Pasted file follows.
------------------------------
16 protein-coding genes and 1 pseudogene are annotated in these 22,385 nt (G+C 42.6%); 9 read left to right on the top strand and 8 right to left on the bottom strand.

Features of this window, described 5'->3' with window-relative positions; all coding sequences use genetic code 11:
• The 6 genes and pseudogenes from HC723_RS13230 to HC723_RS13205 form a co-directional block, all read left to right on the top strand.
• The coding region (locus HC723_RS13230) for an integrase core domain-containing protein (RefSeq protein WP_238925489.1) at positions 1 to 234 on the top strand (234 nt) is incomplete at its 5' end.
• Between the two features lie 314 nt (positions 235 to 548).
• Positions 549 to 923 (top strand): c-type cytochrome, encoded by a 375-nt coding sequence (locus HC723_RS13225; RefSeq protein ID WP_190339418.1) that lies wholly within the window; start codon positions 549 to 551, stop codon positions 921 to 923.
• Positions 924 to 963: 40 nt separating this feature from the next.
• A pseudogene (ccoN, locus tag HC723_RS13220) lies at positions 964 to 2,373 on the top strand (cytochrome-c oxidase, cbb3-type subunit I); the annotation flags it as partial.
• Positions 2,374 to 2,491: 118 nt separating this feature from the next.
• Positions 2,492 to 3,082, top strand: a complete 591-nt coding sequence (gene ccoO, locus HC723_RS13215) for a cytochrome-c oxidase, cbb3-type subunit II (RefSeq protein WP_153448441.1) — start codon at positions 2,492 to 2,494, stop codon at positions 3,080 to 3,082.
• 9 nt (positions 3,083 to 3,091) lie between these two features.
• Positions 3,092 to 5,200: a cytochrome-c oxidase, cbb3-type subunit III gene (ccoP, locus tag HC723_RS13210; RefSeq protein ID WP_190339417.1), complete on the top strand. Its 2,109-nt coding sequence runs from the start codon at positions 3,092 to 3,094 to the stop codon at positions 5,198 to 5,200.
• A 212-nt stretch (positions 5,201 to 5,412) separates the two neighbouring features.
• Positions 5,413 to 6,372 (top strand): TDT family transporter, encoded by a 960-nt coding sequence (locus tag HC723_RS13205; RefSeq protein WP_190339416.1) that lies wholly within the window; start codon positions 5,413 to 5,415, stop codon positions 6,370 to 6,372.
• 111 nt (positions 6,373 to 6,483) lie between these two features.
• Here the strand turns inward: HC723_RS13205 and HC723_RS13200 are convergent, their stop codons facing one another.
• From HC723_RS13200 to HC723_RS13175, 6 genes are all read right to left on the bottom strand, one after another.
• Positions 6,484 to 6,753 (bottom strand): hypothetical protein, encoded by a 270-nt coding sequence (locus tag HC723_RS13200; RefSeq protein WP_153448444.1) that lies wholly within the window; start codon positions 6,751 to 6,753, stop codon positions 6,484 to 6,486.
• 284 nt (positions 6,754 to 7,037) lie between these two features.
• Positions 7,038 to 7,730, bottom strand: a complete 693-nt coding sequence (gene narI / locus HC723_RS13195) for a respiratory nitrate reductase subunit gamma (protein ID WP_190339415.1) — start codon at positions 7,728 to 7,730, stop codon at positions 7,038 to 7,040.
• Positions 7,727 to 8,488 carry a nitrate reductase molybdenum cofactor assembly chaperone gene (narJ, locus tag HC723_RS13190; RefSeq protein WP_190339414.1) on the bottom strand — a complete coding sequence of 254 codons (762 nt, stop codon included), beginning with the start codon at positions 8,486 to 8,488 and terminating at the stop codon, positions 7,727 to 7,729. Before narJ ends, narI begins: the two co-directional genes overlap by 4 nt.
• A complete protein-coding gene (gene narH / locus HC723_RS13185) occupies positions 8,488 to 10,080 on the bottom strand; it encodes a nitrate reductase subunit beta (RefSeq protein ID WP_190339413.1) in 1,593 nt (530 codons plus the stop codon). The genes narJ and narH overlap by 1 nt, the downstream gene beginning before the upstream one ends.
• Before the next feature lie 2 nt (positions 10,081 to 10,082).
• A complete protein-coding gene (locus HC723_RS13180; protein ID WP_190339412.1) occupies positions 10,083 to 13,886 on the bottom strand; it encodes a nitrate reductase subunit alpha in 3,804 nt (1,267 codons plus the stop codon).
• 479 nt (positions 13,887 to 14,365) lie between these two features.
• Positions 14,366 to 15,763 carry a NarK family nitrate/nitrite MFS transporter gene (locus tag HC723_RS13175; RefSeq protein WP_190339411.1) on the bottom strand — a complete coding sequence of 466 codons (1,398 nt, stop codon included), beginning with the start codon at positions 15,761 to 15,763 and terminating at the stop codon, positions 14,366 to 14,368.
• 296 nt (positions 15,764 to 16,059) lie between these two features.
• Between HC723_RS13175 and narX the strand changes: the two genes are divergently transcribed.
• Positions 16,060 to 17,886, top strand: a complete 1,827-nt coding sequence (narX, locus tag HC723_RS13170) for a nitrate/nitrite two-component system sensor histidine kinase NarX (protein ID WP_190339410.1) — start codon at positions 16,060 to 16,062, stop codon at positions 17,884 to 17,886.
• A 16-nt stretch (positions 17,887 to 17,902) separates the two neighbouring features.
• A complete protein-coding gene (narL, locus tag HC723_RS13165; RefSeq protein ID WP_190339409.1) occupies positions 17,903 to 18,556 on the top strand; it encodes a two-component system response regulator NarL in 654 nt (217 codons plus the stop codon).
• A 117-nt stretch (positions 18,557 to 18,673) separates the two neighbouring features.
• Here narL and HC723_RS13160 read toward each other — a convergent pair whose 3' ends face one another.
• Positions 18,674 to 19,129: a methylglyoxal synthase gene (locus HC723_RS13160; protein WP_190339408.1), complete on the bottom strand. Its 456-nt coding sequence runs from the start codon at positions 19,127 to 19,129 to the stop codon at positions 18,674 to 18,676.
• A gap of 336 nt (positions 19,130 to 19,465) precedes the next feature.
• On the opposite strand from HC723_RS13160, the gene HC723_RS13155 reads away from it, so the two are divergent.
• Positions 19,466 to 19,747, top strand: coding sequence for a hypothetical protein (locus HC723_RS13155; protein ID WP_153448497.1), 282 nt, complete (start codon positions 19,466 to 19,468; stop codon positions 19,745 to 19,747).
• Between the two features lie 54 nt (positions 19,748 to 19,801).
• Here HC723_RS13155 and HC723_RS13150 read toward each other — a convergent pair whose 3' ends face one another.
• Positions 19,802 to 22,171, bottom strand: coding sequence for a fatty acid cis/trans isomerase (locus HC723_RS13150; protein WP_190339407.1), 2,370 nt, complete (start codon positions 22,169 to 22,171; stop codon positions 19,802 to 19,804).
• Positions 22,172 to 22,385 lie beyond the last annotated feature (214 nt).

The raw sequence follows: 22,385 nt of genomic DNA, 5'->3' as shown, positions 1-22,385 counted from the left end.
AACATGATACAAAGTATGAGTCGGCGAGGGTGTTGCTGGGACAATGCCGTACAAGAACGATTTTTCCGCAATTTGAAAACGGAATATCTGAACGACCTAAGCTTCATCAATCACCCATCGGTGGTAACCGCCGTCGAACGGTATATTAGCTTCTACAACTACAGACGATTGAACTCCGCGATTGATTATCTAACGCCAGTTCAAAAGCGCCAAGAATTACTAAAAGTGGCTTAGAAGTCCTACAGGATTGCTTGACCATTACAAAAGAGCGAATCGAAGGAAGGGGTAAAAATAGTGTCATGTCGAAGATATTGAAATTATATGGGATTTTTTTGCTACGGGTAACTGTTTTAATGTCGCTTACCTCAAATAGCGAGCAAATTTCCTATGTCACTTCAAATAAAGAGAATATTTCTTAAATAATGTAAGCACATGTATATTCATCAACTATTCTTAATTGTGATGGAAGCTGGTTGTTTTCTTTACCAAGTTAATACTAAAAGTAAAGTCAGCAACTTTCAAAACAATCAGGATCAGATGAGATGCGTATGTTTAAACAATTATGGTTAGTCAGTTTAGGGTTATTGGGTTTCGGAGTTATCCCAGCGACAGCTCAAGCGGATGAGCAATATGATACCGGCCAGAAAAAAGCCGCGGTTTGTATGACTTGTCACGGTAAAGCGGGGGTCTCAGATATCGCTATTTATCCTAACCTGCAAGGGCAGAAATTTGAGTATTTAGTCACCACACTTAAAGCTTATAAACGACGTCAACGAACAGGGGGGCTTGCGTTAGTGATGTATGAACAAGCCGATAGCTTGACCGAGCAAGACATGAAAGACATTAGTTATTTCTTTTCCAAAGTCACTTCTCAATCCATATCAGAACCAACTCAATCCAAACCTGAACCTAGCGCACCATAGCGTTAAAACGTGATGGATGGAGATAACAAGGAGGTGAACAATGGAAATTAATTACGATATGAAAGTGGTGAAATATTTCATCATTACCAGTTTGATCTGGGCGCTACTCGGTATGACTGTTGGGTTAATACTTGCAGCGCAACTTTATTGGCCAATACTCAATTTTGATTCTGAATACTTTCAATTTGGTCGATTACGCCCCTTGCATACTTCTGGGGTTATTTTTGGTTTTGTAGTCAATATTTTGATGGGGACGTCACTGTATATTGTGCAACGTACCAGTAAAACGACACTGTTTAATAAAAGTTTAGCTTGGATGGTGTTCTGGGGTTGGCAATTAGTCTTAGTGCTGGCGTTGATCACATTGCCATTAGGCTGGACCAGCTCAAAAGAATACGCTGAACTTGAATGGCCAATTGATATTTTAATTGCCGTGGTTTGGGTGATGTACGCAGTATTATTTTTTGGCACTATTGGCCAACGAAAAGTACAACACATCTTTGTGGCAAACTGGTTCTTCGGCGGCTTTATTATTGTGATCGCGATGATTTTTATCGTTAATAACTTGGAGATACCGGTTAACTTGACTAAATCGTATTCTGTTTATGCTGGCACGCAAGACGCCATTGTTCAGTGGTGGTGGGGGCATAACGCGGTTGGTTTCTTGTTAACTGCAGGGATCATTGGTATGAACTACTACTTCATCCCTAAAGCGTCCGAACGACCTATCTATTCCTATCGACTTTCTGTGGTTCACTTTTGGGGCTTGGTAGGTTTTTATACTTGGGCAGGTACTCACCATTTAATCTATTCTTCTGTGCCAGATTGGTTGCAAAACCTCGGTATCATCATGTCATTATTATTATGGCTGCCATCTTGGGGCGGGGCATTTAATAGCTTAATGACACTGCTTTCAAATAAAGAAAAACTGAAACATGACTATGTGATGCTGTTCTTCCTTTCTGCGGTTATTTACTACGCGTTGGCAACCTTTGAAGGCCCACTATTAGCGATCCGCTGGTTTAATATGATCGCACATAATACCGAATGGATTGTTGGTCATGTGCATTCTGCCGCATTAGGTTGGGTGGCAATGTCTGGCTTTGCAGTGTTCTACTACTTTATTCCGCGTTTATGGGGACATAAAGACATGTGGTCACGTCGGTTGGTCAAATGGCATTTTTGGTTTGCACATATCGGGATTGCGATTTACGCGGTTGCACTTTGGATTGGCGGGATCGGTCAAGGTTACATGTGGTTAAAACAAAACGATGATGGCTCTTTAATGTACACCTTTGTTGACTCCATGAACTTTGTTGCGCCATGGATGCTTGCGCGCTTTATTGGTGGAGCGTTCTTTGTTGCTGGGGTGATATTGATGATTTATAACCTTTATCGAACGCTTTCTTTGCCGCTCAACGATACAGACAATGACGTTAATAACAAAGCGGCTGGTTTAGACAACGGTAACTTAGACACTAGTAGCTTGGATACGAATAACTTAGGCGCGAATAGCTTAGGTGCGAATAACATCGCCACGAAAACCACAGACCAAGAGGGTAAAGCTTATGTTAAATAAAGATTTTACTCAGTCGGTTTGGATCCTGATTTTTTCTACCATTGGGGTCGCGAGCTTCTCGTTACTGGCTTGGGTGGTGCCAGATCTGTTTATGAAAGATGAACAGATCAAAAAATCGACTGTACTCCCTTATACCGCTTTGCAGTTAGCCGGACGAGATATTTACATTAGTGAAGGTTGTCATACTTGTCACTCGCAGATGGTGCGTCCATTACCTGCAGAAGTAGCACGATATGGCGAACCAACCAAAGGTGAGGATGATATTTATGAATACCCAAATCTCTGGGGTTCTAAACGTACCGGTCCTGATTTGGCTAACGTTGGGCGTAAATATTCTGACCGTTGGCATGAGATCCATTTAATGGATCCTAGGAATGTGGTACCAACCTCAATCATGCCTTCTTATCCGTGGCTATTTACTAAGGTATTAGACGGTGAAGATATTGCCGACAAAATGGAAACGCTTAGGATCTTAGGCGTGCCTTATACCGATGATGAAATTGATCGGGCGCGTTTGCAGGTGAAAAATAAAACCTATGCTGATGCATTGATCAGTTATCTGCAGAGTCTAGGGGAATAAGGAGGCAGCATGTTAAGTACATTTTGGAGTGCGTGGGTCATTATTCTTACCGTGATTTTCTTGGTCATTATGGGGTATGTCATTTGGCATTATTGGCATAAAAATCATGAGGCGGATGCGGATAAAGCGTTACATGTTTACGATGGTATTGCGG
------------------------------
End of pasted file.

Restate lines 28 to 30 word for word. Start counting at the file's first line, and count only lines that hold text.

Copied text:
• Between HC723_RS13175 and narX the strand changes: the two genes are divergently transcribed.
• Positions 16,060 to 17,886, top strand: a complete 1,827-nt coding sequence (narX, locus tag HC723_RS13170) for a nitrate/nitrite two-component system sensor histidine kinase NarX (protein ID WP_190339410.1) — start codon at positions 16,060 to 16,062, stop codon at positions 17,884 to 17,886.
• A 16-nt stretch (positions 17,887 to 17,902) separates the two neighbouring features.